Album Reviews

Kurt Vile – So Outta Reach EP

on November 10, 2011, 7:59am
Kurt-Vile-SO-Outta-Reach B
Release Date

At this point, Philadelphia slacker-folk-rock antihero Kurt Vile has developed an easily recognizable sound. A cross-pollination of genes from Stephen Malkmus, J. Mascis, Neil Young, John Fahey, and dozens of other legendarily disillusioned souls, Vile’s signature, dreamed-out take on American folk-rock is virtually unmistakable: gleaming, intersecting guitars; despondent, grumbly, twangy vocals; Fahey-style finger picking; warmly melodic polyrhythms, etc.

In keeping with the polished leanings of this year’s ever-so-sweet Smoke Ring for My Halo, the So Outta Reach EP is a perfect continuation of that modestly lush collection. The 30-plus-minute offering opens with one of Vile’s strongest tracks yet, “The Creature”, a shimmering, melodic take on the spaghetti western sonic backdrop. Fahey-indebted finger work creates a web of glowing guitar melodies riding along a steady pulse, with Vile’s words disinterestedly dripping from his mouth.

In other words, typical Kurt Vile, with a subtle twist.

From the very beginning of So Outta Reach, Vile seems as despondent as he’s ever been. Lyrics slide interchangeably from song to song, getting lost in a murky sea of lackadaisical guitar and vocals. No matter what Vile’s singing about, it comes across as him ruminating on the very concept of being impartial to his own existence. Almost every song alludes to the set’s detached title, with lyrical mainstay “that’s alright for me” making several appearances. The tube fuzz-fueled second track is even apathetically titled “It’s Alright”. So Outta Reach, indeed.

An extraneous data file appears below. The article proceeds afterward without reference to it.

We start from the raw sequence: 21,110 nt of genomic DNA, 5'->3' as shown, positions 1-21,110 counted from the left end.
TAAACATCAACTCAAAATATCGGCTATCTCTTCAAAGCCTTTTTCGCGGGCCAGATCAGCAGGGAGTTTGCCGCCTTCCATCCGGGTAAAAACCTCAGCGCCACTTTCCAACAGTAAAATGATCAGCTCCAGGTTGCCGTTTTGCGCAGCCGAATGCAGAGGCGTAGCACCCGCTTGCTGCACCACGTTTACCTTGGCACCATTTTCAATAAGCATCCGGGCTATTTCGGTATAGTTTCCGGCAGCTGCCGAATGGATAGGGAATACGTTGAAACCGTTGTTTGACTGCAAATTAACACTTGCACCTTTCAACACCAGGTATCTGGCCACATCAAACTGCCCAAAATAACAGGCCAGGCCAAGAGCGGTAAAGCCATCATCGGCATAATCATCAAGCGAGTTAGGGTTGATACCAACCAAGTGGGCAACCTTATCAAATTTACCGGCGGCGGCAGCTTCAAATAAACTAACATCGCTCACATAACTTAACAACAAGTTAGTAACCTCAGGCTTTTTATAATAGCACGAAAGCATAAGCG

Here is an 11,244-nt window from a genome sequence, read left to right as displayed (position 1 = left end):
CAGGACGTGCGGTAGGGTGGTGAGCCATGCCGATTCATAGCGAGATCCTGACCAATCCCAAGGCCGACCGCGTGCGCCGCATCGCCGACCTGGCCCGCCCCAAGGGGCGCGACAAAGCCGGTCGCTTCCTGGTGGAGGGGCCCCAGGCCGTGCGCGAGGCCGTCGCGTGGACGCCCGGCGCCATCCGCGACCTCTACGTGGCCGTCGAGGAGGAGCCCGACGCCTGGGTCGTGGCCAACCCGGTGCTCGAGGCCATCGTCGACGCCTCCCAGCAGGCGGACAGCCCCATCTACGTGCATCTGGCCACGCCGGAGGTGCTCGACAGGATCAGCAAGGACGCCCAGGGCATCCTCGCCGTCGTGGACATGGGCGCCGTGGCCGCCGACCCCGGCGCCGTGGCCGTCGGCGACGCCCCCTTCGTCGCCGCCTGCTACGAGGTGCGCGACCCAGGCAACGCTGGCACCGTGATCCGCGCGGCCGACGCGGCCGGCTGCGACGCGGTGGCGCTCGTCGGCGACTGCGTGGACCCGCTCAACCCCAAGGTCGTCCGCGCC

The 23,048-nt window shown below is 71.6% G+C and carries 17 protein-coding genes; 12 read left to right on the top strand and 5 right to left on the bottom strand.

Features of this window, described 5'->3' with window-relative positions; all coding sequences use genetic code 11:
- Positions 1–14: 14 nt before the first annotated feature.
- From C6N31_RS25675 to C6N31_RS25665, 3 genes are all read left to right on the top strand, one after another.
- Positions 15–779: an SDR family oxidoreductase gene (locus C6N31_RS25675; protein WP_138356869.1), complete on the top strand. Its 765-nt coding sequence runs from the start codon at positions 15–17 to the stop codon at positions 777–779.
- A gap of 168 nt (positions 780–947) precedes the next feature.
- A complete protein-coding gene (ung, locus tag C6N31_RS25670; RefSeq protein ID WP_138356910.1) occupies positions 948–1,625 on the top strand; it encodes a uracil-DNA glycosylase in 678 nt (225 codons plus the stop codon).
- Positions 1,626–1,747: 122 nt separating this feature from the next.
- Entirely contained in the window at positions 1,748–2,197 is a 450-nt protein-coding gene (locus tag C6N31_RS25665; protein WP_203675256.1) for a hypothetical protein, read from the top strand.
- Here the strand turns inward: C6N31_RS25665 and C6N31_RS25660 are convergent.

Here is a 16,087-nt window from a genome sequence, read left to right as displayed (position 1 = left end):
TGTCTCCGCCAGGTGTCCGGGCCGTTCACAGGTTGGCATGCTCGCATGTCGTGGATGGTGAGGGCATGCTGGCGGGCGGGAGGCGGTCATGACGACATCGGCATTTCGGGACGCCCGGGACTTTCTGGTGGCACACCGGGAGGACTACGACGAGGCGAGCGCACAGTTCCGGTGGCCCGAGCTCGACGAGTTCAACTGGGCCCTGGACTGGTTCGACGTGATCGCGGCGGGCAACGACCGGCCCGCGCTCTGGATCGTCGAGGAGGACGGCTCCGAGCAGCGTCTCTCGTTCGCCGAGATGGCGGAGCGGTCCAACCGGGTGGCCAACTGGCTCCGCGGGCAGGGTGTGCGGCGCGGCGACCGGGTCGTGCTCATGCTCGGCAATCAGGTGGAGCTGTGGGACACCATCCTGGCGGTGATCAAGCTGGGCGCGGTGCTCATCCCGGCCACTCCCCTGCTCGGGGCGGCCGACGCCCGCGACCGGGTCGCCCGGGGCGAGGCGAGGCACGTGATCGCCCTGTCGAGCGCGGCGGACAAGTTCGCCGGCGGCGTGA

But perhaps it’s Vile’s cover of Springsteen’s “Downbound Train” that best explains the plane of existence Vile wishes to operate on, while also expressing the level of unassuming awesomeness with which he does it. Essentially, Vile sticks to Springsteen’s original, merely fuzzing it out and injecting his vocal stylings, before messy guitars squeal their way to a wrecked, unconcerned finish. It’s as if Vile didn’t even try to make the song his own, yet somehow got the job done perfectly.

Vile is going down and loving every minute of it.

Essential Tracks: “The Creature”, “Laughing Stock”, and “Downbound Train”


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November 11, 2011 at 9:11 pm

Good review! The more I listen to Vile the better it all sounds! I really liked “Life’s a Beach”. Might be one of my favourite songs he’s done this year (both versions are great). The Creature is also up there! 

November 10, 2011 at 10:05 pm

Despite three John Fahey comparisons in the first three paragraphs, I would say the guitar playing in ‘The Creature’ has very little of the dischordance and melancholy of most of Fahey’s playing.  It sounds more to me like a cross between the vibrancy of a slowed-down Leo Kottke part from 6-and-12 String Guitar and one of Brent Hinds’ acoustic intros on a Mastodon track.


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